HCS Head Start Strives to Get Preschoolers on the Right TrackFifty years is a long time in any field. Soit’s no surprise, Nicole Blais said, that early-childhood education has evolved quite a bit since Head Start was launched in 1965.
“We consider ourselves a comprehensive early-education and care program that focuses, of course, on school readiness,” said Blais, director of community engagement for the Holyoke-Chicopee-Springfield Head Start program, which boasts 16 area centers and benefits mostly low-income families in 15 different Greater Springfield cities and towns.
“But when it first started in 1965,” she continued, “it was a summer program that focused on health and nutrition, with the idea that poor children who had access to healthcare and access to healthy foods would have a head start when they entered kindergarten, and be able to catch up to their peers who might have had other opportunities available to them.”
While health and nutrition remain key elements of Head Start, however, the program has increasingly focused over the decades on instilling the foundations of literacy and learning in preschoolers, so they can hit the ground running when they reach public school.
“The field of education has evolved; it had been more about the care of children, as opposed to education,” Blais said. “We’re so happy that early-childhood education is finally being recognized as a field beyond babysitting. We just don’t play ring around the rosy in these classrooms. There’s a lot of learning happening with this age group.”
While moving from a summer to full-year program after its early years, Head Start has evolved in other ways as well, she added. For instance, “people realized they couldn’t do anything sustainable with this age group without finding ways to include and engage parents, since the parents are with their children the majority of time through those first years.”
Today, she said, teachers team up with service coordinators, medical assistants who perform needed health screenings, mental-health professionals, nutritionists, and others, who constantly aim to engage parents in the total development — educational and otherwise — of their children. “We’re looking at the child as a whole.”
One Tree, Many Branches
Thirty-two Head Start programs blanket Massachusetts, Blais said, each with its own catchment area. HCS Head Start, as it’s known in shortened form, operates most of its centers in the three cities that comprise its name, although it also has sites in Ludlow and Palmer. Children from other area communities may access out-of-town centers, however.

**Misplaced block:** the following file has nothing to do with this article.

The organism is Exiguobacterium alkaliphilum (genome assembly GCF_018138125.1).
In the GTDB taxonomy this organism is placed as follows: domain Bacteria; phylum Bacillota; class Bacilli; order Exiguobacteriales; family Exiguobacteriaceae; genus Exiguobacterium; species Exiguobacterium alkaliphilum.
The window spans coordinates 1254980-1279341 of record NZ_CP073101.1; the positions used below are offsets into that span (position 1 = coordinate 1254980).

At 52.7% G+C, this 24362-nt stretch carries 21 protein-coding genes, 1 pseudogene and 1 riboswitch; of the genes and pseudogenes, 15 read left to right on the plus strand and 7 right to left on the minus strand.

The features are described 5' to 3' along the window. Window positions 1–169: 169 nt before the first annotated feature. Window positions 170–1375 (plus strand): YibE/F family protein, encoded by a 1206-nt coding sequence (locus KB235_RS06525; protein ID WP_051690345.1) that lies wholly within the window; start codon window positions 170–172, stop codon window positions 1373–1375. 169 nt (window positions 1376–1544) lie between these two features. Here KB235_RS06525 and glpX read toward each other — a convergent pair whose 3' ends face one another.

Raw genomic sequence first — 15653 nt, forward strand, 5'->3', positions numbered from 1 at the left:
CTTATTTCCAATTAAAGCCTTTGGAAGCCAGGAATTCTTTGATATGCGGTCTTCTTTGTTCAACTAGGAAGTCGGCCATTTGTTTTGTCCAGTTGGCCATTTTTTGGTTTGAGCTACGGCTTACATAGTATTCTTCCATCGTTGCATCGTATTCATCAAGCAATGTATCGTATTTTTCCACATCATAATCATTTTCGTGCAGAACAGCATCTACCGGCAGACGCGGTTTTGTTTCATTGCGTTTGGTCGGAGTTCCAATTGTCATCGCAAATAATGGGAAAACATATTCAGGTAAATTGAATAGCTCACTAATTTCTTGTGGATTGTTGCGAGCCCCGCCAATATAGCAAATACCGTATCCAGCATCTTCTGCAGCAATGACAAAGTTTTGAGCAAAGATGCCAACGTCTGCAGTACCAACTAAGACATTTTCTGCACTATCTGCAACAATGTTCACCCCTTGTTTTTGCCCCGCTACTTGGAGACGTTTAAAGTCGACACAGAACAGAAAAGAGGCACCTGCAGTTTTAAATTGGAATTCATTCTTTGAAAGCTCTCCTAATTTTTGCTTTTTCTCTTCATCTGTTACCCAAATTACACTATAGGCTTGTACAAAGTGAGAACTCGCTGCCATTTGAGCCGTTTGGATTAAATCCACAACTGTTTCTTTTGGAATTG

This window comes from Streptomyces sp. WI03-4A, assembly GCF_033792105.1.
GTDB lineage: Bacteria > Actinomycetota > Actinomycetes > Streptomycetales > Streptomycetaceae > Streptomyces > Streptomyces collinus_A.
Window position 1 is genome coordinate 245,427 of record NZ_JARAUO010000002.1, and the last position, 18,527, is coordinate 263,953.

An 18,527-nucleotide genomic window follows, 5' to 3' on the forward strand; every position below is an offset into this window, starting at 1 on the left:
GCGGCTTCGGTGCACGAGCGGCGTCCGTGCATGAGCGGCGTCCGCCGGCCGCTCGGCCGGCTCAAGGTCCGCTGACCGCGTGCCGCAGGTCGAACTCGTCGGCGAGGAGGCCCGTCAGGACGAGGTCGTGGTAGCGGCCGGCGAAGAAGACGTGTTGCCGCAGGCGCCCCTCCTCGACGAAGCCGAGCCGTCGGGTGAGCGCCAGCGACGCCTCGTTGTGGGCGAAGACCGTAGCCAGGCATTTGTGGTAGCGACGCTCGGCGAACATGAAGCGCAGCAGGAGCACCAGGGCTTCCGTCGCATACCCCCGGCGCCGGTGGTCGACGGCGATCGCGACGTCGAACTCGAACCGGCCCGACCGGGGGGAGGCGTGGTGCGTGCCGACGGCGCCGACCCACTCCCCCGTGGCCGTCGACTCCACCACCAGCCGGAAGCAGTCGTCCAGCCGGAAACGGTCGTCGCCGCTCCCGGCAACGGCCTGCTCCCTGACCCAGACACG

“We don’t have centers with classrooms in all of our towns because our charge is really to set up shop in communities where there’s a great need,” she said, noting that poverty tends to be more prevalent in urban areas. “We work with vulnerable children and families — children who are living at or below federal poverty lines. And 10% of our enrollment has to be made up of children who have a special need or disability.”
Under the leadership of its long-time executive director, Janis Santos, HCS Head Start operates three different types of programs. There are 904 slots for traditional Head Start, designed for 3-, 4-, and 5-year-olds. Meanwhile, 60 clients are enrolled in Early Head Start, which works with prenatal families and children from birth to age 3, with goals ranging from healthy prenatal outcomes to the development of very young children to cultivating a healthy family structure. “Then, when a child turns 3, they can transition into the preschool room,” Blais said.
Finally, “about 10 or 12 years ago, we became the Migrant Head Start grantee for the state of Massachusetts, and we are charged with providing Early Head Start services to eligible children whose families are working in agriculture. Our assessments showed that a lot of migrant families reside in Western Mass. as opposed to the eastern part of the state,” she explained. “That program is a little different in terms of length of operation; those families tend to be here in the summer months, so we have a fast and furious 13-week program to cover those summer weeks.”
Last year, federal budget cuts resulted in a loss of 200 slots, making the program more competitive than it already was. Blais said HCS Head Start aims to fill spots by the greatest need first — not only financial, but developmental as well. And homeless families are always a priority.